(The photos in this post were processed in PhotoShop, using a transparent Gaussian blur layer and a bit of color correcting, to make them appear a bit more 'chilly'.)

Friday, December 17, 2010

Completing My Garden of English Roses

In October, I introduced you to my idea to create a garden of David Austin roses in THIS blog post.  The garden is designed and planted now, and I thought I'd take this chance to bring you up to date on how I did it.

The whole garden measures 40 feet long by 32 feet wide. This fits perfectly in front of the little cinderblock building beside our barn.  The beds on the outside of the garden are 6 feet wide, and the island in the center is 12 x 20. By the end of next year, I hope to have a picket fence installed to enclose this garden.

Now that I had a blank garden on paper, it was time to see how to arrange the roses. I used a compass and drew circles on a piece of card stock. Each circle is in scale with the potential diameter of each of the roses. This way, I could play with the 'roses' like puzzle pieces, and move them around until I had an arrangement that I was pleased with.I started with the center roses in the island bed. Abraham Darby is in the middle, because he is beautiful and has the potential to be 6 or 7 feet tall and dominate that space. Red Coat and Dapple Dawn are also fairly large, and similar in habit, so they went beside Abraham Darby.  The rest of the island bed is filled at the edges with some of the smaller roses in my collection.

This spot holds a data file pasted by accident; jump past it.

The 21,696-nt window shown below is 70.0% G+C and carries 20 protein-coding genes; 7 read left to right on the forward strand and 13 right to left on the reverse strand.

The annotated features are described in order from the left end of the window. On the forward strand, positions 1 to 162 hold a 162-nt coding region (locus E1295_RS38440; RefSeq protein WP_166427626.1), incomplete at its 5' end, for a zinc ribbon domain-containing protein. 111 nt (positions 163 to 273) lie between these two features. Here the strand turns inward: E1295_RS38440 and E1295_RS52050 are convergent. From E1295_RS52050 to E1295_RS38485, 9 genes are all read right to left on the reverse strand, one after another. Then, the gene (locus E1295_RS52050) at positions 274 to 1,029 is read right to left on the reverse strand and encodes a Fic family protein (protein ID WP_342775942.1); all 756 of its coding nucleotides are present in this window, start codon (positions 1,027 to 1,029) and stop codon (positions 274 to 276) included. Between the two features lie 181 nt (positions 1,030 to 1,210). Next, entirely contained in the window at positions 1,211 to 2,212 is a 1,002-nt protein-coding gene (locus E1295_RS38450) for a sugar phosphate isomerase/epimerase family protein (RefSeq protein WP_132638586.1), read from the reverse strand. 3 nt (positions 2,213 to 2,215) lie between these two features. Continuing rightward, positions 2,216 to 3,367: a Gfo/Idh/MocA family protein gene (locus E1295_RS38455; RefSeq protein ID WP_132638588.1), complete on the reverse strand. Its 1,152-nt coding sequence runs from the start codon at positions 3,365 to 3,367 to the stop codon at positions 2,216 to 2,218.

Each of the outside corners of this garden hold roses that have the potential to get big and leggy.  Sir Clough and Cressida will grow the usual Austin 'Octopus Canes', and I have given them room to spread out.  Charles Austin is a climber, and The Generous Gardener is a beast, and each of them can flop and stretch along the future fence.

For the most part, the larger roses are toward the back of the beds along the fence, and the shorter roses are beside the path.  I placed small roses on the fence beside Charles Austin and The Generous Gardener to give me a buffer in case these two roses outgrow their allotted space.  There will be an arbor and a bench in the space between Heritage and Pat Austin, to provide a place to sit and admire the garden.